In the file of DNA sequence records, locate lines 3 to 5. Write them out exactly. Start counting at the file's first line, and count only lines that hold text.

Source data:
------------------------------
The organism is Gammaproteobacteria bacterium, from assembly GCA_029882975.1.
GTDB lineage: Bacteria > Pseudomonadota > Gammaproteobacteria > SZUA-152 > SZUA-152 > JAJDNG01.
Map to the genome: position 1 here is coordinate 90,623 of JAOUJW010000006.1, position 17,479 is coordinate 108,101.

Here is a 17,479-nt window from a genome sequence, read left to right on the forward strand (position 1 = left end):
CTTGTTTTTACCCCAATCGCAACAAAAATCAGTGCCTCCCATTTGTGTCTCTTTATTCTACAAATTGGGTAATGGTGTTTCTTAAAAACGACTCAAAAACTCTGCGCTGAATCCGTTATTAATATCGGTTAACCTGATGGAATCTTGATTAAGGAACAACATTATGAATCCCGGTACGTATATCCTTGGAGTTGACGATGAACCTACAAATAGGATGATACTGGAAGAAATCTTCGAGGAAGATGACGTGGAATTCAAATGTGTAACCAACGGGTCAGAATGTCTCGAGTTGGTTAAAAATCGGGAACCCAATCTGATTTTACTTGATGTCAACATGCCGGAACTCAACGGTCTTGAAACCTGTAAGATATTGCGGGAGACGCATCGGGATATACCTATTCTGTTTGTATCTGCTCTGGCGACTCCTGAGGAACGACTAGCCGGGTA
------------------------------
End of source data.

Map to the genome: position 1 here is coordinate 90,623 of JAOUJW010000006.1, position 17,479 is coordinate 108,101.

Here is a 17,479-nt window from a genome sequence, read left to right on the forward strand (position 1 = left end):
CTTGTTTTTACCCCAATCGCAACAAAAATCAGTGCCTCCCATTTGTGTCTCTTTATTCTACAAATTGGGTAATGGTGTTTCTTAAAAACGACTCAAAAACTCTGCGCTGAATCCGTTATTAATATCGGTTAACCTGATGGAATCTTGATTAAGGAACAACATTATGAATCCCGGTACGTATATCCTTGGAGTTGACGATGAACCTACAAATAGGATGATACTGGAAGAAATCTTCGAGGAAGATGACGTGGAATTCAAATGTGTAACCAACGGGTCAGAATGTCTCGAGTTGGTTAAAAATCGGGAACCCAATCTGATTTTACTTGATGTCAACATGCCGGAACTCAACGGTCTTGAAACCTGTAAGATATTGCGGGAGACGCATCGGGATATACCTATTCTGTTTGTATCTGCTCTGGCGACTCCTGAGGAACGACTAGCCGGGTA